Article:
I have often confessed my love for Naga food. It is, to my mind, among India’s best cuisines—tart, fiery and mild in turn, suffused with the flavours of the mountains and forests of the Naga tribes scattered across the North-East. My most memorable meals have been in Nagaland—especially Sümi Naga pork, with the treasured, fermented soybean called axone, with a dried-fish and bhut jolokia (among the world’s spiciest chillies, if you did not know) chutney and pink rice.
After eating my way through one part of Nagaland on a motorcycle ride a few years ago—the roads were rough and hostile, diametrically opposite to the kind and disciplined people—I crossed over into Manipur. After two meals, I reckoned the varied cuisines of this small, turbulent state were almost as good as the food of the Nagas, who also inhabit parts of Manipur. Khasi and Assamese food run them close but I would broadly pick Naga and Manipuri cuisines as my favourites. Sorry, but the spice-soaked cuisines of Gangetic and peninsular India are, in my estimation, a grade below.
Down south in Bengaluru, Naga or Manipuri food is not easy to come by. There are a few family-run restaurants but braving the city’s notorious traffic—and now covid-19—to reach them are not enthralling experiences. So I was excited a few months ago when regular weekend supplies of home-cooked food from Manipur (mostly Tangkhul Naga), Nagaland, Mizoram and Sikkim were made available through an outfit I have mentioned before, the 12/2 kitchen run by Sonali Singh. Apart from encouraging home chefs, she is also kind enough to send me food samples and ingredients now and then.
Last week, she sent me ingredients from Manipur: ginger flowers, of which I knew nothing, some tree tomatoes—sharp and tart—leaves of the lomba plant, four fiery bhut jolokias and cilantro, which had an almost smoky flavour, with long leaves. The centrepiece were the ginger flowers—buds, really—which looked like they had been painted a bright green and edged with yellow.
I scratched my head a bit and asked Manipuri friends and acquaintances for advice. I was told to add them to a pumpkin curry, a pork stew; dice, mash or stir-fry them; use them as garnish; make a chutney with dried fish and bhut jolokia; or peel the outer layers and use the buds in pork, beef or chutney.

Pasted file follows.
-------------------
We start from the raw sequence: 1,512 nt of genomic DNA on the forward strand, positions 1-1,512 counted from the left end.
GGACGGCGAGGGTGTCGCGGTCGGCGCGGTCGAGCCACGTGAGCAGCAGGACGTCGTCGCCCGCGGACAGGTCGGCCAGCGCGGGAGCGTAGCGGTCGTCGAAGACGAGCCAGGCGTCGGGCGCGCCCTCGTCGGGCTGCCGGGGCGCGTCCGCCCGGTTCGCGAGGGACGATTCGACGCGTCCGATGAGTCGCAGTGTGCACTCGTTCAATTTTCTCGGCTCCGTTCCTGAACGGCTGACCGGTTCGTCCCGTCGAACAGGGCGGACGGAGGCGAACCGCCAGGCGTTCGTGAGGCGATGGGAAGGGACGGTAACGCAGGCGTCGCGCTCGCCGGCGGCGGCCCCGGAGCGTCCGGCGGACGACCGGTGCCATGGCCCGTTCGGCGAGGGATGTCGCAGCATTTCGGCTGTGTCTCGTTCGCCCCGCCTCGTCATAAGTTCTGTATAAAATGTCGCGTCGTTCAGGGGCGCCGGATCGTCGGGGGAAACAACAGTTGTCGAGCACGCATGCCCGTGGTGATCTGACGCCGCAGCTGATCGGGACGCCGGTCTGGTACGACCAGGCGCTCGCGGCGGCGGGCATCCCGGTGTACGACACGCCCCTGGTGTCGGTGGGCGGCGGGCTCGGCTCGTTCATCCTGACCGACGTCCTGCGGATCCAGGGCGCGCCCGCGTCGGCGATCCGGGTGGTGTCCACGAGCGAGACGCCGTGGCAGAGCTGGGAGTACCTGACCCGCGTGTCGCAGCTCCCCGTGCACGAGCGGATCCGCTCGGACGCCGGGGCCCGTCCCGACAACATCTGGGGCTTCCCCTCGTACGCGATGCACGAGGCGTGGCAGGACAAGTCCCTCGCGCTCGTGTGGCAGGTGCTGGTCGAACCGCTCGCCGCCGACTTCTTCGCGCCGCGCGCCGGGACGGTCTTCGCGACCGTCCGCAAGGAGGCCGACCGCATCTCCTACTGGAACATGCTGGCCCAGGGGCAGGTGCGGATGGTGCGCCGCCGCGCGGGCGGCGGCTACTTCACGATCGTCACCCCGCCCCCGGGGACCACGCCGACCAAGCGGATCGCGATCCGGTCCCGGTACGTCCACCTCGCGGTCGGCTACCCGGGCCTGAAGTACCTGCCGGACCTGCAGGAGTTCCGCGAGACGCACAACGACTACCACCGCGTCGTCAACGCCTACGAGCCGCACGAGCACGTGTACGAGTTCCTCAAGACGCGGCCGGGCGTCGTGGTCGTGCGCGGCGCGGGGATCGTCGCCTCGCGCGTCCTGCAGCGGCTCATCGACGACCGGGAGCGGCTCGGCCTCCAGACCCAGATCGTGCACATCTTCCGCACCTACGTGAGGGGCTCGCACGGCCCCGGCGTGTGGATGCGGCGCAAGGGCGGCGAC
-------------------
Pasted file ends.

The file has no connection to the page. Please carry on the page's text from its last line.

I did what I tend to do when I get a lot of fine advice: take the best of it and do what I feel is right.
Obviously, I was not going to produce the kind of food they do in Mokokchung or Ukhrul, so why try to be authentic? I only had broiler, but it would have to do. I had run out of dried fish, but a vegetarian chutney would surely be welcomed by that part of the family.
For a moment, the stew and chutney took me back to one of the simplest but finest meals I have had, at the Ema Keithel, or mother’s market, in Imphal. My cooking isn’t anything like theirs. Kindly adjust.
CHICKEN STEW WITH GINGER FLOWER
Half kg chicken with bone, cut into small pieces
10 ginger-flower buds, sliced fine
10 ginger-flower stalks, chopped (for garnish)
One-third of a bhut jolokia (yes, that is one-third of one chilli)
10 garlic cloves, smashed in a mortar-pestle
A few leaves of Manipuri cilantro, chopped
3-4 tree tomatoes, sliced (replace with cherry tomatoes)
1 small onion, quartered and peels separated
2 tsp sesame oil
2 cups water
For the marinade
1 tsp sesame oil
1 tsp light soy sauce
1 tsp dark soy sauce
Salt to taste
Marinate the chicken and set aside for an hour. In a non-stick wok, gently heat the sesame oil. Add garlic, bhut jolokia and sauté for a minute. Add onion, sauté for 2 minutes, then add tomatoes. Add chicken and toss until it starts to brown. Add ginger-flower buds and cilantro, sauté for a minute. Add the water, reduce heat and cover until the chicken is cooked, about 20 minutes. Garnish with ginger-flower stalks and serve with rice, preferably black or pink.
GINGER-FLOWER, GARLIC AND BHUT JOLOKIA CHUTNEY
Makes a medium-size bowl
8 ginger-flower buds
6 garlic cloves
1 tsp sesame oil
One-third bhut jolokia
3-4 tree tomatoes, sliced and grilled (you can use cherry tomatoes)
Salt to taste
Place all the ingredients in a mortar pestle and pound into a rough paste. Serve with stew or as an accompaniment.
Our Daily Bread is a column on easy, inventive cooking. Samar Halarnkar is the author of The Married Man’s Guide To Creative Cooking—And Other Dubious Adventures.